A refuge of support
How Arlene Nolan helps the city’s homeless
Drop Inn Center
Arlene Nolan, executive director of Drop Inn Center, follows the principles of servant leadership and sets an example of respect and trust. She promotes healthy teamwork and empowers both staff and residents. She is not afraid to make hard choices when necessary as she continually seeks to improve DIC, its operations and its strategy.
Recently, Nolan implemented a strategic planning process to structure the work plans for the future. To complete the process, key members of the staff came together with the board to complete objectives, goals, strategies and actions. Progress against the plan is being tracked and reported.
In addition to her internal efforts, Nolan works tirelessly to collaborate with community stakeholders. She has negotiated and planned for both the new men’s and women’s shelters. DIC has also improved services by renewing partnerships with other organizations as well as establishing new relationships.
Through Nolan’s tenure, perception of the center has improved from being viewed as a “warehouse” to that of a shelter dedicated to creating positive outcomes.
DIC is Cincinnati’s largest homeless shelter that feeds, clothes and shelters 222 people each day. Donations of time, talent and treasure are necessary to keep it functioning. Over the past year, 90,000 meals were served through the Feed the Need program. The program asks volunteers to cook and serve a meal to homeless residents to help reduce feeding costs for the center.
Nolan’s dedication and resolve to help those in need continues to allow DIC to thrive and grow.
Santa J. Ono brings well-received rapport to the University of Cincinnati community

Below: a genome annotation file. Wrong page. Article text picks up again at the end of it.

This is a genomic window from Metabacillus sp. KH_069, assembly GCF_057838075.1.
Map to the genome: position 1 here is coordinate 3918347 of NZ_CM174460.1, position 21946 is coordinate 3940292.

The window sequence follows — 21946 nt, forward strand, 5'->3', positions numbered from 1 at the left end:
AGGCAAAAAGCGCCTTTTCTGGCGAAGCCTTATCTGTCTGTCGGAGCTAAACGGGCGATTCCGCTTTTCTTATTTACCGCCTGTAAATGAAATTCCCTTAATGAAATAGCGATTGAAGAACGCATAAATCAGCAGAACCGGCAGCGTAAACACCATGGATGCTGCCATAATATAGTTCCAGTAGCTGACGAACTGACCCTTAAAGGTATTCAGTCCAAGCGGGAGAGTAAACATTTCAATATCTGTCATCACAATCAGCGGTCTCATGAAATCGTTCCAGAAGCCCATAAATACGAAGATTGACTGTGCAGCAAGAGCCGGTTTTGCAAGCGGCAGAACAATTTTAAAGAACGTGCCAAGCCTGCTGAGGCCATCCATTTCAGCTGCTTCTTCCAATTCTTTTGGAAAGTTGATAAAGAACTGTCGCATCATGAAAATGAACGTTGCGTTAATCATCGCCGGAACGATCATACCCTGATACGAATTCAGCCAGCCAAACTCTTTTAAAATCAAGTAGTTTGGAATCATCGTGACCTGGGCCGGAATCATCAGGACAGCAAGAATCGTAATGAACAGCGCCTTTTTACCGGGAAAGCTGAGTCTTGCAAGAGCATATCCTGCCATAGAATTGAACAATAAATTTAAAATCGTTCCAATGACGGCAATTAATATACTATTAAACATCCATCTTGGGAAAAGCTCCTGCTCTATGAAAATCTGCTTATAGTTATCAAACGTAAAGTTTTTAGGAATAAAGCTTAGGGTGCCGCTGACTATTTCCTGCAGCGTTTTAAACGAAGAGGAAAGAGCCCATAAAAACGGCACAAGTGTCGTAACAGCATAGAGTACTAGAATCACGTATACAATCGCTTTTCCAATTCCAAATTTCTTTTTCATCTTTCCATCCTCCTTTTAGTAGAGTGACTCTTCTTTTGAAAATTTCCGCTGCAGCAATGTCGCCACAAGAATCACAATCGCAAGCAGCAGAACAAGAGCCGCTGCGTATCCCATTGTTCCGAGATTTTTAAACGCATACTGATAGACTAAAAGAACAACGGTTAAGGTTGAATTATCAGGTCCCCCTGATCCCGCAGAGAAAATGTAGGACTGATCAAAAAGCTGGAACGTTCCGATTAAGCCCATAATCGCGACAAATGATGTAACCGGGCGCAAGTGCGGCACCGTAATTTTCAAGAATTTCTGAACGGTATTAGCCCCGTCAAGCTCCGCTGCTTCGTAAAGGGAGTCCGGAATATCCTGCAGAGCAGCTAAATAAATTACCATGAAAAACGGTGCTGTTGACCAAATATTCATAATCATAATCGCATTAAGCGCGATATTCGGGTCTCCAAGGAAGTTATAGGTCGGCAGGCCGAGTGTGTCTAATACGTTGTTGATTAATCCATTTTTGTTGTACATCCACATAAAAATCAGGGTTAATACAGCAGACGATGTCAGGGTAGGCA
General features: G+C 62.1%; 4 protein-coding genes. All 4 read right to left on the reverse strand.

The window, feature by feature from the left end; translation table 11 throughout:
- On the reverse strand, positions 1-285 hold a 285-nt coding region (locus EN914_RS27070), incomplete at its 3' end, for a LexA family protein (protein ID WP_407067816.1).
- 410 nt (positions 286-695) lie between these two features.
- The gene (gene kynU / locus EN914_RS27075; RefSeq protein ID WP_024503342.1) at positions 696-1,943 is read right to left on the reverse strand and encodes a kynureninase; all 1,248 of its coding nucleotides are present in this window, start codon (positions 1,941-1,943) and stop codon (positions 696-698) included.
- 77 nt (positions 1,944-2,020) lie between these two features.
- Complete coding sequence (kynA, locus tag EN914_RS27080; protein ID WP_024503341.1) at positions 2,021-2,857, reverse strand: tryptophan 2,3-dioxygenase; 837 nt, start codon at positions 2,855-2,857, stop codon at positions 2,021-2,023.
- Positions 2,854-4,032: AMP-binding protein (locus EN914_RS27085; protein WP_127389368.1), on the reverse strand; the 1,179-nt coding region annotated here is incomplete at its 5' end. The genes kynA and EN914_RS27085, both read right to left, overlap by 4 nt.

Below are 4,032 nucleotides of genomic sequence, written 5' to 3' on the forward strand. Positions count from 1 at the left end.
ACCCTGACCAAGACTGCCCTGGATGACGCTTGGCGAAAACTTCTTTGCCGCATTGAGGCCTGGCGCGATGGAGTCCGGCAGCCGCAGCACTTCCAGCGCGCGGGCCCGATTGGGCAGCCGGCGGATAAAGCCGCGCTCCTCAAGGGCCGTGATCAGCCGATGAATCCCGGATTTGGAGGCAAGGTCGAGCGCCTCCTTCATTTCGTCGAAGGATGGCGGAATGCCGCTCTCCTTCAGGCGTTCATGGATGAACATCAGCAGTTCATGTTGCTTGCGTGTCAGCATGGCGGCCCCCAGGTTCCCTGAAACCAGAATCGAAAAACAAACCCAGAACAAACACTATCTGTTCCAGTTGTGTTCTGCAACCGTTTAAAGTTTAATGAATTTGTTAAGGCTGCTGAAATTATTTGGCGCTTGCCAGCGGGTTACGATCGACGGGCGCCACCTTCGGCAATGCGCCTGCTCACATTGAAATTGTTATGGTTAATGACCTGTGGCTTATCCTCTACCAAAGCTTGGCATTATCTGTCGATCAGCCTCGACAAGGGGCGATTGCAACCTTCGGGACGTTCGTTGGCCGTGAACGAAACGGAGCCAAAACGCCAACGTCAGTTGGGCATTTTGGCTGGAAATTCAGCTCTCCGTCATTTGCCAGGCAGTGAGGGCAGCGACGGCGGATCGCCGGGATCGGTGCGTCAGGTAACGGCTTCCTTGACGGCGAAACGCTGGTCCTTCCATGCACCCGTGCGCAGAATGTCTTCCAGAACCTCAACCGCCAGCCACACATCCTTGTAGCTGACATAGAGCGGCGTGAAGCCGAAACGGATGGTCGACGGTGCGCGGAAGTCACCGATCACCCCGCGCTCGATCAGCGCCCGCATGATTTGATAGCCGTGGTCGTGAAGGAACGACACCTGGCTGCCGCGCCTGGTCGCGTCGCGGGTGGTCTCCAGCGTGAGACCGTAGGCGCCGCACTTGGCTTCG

Santa J. Ono, Ph.D.
University of Cincinnati
In the realm of higher education there is an immeasurable pressure on university presidents to wear many hats. They must make fun appearances at campus events yet lead with poise in times of challenge.
As the face of the University of Cincinnati, Santa J. Ono, Ph.D., bears the pressure and wears the hats with grace and gusto. His active Facebook and Twitter accounts document appearances in his trademark bow tie, demonstrating his outgoing and relatable persona.
Since his arrival at UC four years ago and his appointment to president two years ago, Ono has created a positive, ripple effect. Under his leadership, UC has reached unprecedented heights of enrollment, academic preparedness of students, fundraising, research and school rankings.
But it is Ono’s personal touch to his leadership style that stands out. During the last two budget cycles, Ono selflessly turned down scheduled pay increases in order to direct more funding toward scholarships.
When it was revealed that Ono intended to sell the president’s official university residence in order to create more scholarship opportunities, many throughout the UC family were greatly moved by his gesture of humility.
As UC prepares for its bicentennial celebration in 2019, Ono is thinking beyond the expected festivities and more about how to usher in UC’s progress and sustainable impact for future Bearcats. Ono continues to inspire students, alumni, faculty and employees to own a sense of pride and passion for UC.